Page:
You know how annoying it is when your kids won’t listen to you? Or when they don’t understand how things work in the real world? Well, you’re not alone. As a parent, it’s important to remember that children are not adults. They may be smarter than some adults, but they have less life experience and so their point of view is often different from yours. If you want to relate better with your kids (and teach them empathy), then stop seeing things from your perspective and start seeing things from theirs. Here are the ways of how to see things from your kids point of view.
Let them show you their world
The first step to understanding your child is to realize that you have a lot of misconceptions. The second step is to allow your children to show you the world in a way they know it.
Letting your child show you the situation from their perspective doesn’t mean assuming they’re capable of doing everything on their own—it means letting them live in their world, and not yours. It means asking questions rather than making assumptions or demands, and listening instead of trying to fix any problem or issue that arises along the way.
See things from their perspective
When you ask your kid to tell you about their day, they may be more willing to share details if you share with them first. For example, if your daughter came home from school upset because she got in trouble for talking during class, try saying something along the lines of: “I’m sorry that happened. I know it was frustrating when Ms. Smith made you sit out during recess because she told me what happened earlier! Can we talk about how that made you feel?” This can also work when asking other questions as well, such as “Tell me more about what happened at school today” or “What were some of the situations that were fun/hard today?”
Ask for their input about the situations that affect them
- Ask your child what they think about a situation.
- Ask them what they want to do.
- Ask them what they think of a decision you are making.
- Ask them what they think of a plan you have in mind.
- Ask them what they think of something you are doing, like an outfit or activity for the day, for example.
Try to see their needs as more important than your convenience
When you’re trying to see things from your child’s point of view, it can be helpful to reframe your own needs and desires in a way that emphasizes their needs. Instead of thinking about how you feel when they don’t do what they’re supposed to, try thinking about how they must feel when their parents don’t respond with respect and enthusiasm for the things they want to do.
This is one way in which we can show our children that we care about them. It tells them that we want them to be happy, not just content or resigned—that we recognize their feelings as valid and important rather than being inconveniences or nuisances.
Children need this kind of feedback from us because no matter how old they get, they still depend on us for validation and encouragement as humans who are worthy of love. This is particularly true during adolescence when everything feels so uncertain; children may start feeling like there’s something wrong with them if even one person in their life ignores their preferences or opinions because it makes their life easier instead of more interesting (or vice versa).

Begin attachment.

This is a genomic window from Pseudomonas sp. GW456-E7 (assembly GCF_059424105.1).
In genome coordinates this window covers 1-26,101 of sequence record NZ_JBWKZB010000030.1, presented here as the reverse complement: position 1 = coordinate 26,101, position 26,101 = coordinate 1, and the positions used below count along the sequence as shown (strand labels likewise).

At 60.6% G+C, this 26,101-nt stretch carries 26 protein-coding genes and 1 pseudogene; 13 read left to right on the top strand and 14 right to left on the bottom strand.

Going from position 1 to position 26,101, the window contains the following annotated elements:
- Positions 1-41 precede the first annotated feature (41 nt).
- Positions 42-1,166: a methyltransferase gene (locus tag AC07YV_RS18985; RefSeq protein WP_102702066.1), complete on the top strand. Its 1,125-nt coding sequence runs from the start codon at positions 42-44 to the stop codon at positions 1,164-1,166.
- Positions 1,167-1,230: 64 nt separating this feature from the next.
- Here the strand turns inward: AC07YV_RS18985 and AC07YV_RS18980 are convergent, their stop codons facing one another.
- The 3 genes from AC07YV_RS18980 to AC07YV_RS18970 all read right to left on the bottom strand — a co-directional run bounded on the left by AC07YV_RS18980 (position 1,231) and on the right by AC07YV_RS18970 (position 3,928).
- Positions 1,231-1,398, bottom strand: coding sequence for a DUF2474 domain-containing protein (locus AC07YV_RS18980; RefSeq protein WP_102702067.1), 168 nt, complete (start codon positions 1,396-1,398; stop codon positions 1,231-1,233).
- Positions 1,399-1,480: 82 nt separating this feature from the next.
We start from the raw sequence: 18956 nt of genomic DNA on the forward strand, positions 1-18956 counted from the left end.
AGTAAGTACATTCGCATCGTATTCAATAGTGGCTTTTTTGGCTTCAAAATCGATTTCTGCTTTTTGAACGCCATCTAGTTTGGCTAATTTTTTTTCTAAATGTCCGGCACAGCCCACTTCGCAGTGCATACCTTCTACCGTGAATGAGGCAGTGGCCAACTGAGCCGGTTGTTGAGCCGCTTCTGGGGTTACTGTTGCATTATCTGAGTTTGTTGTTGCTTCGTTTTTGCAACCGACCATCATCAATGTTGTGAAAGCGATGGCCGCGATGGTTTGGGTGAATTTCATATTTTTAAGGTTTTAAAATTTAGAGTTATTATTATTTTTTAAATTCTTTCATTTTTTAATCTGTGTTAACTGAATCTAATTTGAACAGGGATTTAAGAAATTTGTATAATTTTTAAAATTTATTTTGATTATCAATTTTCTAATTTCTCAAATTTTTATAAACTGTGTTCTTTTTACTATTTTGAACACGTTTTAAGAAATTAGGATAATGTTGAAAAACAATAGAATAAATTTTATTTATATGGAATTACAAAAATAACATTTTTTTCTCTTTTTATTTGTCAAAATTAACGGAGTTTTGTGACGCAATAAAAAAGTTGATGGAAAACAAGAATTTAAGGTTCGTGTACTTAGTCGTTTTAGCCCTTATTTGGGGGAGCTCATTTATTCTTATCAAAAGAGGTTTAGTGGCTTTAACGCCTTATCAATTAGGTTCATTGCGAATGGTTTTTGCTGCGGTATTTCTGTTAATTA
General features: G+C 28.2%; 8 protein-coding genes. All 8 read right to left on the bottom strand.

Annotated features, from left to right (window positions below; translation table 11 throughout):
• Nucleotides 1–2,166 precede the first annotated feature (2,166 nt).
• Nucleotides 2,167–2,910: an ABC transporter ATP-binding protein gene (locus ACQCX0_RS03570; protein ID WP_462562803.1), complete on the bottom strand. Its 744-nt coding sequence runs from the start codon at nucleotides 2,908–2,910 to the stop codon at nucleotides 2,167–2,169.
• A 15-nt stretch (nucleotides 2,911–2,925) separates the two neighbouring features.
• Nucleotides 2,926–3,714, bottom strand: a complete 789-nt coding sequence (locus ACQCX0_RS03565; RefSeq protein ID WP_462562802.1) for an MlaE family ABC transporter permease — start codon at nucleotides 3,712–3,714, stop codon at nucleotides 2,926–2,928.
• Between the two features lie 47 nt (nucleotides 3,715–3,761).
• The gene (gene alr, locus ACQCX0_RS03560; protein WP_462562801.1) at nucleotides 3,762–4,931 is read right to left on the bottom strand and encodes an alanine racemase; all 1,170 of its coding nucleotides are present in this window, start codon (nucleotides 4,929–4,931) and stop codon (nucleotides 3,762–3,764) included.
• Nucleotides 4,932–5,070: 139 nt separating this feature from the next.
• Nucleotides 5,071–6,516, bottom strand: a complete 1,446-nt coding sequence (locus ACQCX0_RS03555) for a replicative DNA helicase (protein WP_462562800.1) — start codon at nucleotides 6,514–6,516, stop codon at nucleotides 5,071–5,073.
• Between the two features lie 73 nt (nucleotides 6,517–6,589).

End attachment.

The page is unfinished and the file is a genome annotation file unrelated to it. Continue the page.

If your child’s behavior is awkward for someone specifically. analyze the reason before insisting that they change their ways.
It’s easy to get frustrated when a child acts in a way that seems unpleasant or inappropriate. However, there are many reasons why children behave the way they do, and it’s important to consider those before insisting that they change their ways.
For example, if your child is being awkward in front of someone else, ask yourself whether that person is being rude or critical of them. If so, your child may be responding to the negative attention by acting out in order to get more positive attention—and you might want to think about how you can help them stop doing this. However, if the other person isn’t being rude or critical, then it’s more likely that your child simply doesn’t understand how his behavior is coming across and needs some guidance from you on how to act appropriately in social situations.
In either case, before insisting that your child change his behavior, try asking him what he thinks about it first (this will allow him space for self-reflection) and then work together on finding a solution together.
Fostering empathy in yourself and in your kids creates healthy relationships.
There is a lot of research that shows the importance of empathy in healthy relationships. Empathy is defined as the ability to understand and share the feelings of another. It’s essential for healthy relationships, because it helps us feel compassionate toward one another and encourages us to act morally.
Empathy can be developed by paying attention to your own feelings and recognizing them in others, but it can also be learned through practice and observation. By observing your child’s behavior (and his or her interactions with others), you can begin to understand what they might be feeling at any given moment—then try to replicate that emotion yourself so that you can empathize with him or her better than ever before!
The way you see things is shaped by your experiences, so it’s important to try and see things from other people’s perspectives. When we learn to do this with others, we get a better sense of how they may be feeling or thinking about something and can respond accordingly. This will also help us be more empathetic parents who are able to understand what our kids need as they grow up.